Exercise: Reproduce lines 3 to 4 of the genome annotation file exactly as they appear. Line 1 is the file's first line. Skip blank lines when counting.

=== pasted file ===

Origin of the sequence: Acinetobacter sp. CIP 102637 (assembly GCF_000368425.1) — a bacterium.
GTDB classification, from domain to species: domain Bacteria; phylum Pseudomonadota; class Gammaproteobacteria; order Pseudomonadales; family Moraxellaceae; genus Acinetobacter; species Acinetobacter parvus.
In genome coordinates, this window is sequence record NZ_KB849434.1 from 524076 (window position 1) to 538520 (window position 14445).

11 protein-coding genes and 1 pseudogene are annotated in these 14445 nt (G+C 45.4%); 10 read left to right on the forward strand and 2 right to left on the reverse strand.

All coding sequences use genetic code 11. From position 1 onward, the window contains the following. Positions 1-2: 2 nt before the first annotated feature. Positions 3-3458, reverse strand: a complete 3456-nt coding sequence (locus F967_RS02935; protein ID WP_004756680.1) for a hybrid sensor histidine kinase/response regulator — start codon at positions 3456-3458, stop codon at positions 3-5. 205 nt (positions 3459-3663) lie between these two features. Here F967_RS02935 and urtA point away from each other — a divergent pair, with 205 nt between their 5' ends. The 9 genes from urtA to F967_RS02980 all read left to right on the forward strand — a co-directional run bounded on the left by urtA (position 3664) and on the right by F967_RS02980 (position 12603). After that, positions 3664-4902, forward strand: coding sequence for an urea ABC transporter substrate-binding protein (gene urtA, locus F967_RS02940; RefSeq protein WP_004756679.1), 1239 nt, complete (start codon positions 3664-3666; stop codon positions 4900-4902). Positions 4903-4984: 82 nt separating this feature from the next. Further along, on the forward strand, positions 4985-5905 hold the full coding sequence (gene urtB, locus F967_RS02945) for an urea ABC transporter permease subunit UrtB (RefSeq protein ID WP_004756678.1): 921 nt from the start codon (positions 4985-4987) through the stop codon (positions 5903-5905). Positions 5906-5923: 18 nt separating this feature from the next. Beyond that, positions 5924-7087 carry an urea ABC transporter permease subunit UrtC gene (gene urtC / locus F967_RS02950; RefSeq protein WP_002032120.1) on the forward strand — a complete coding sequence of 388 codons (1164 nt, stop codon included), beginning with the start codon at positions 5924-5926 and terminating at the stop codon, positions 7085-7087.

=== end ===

In genome coordinates, this window is sequence record NZ_KB849434.1 from 524076 (window position 1) to 538520 (window position 14445).

11 protein-coding genes and 1 pseudogene are annotated in these 14445 nt (G+C 45.4%); 10 read left to right on the forward strand and 2 right to left on the reverse strand.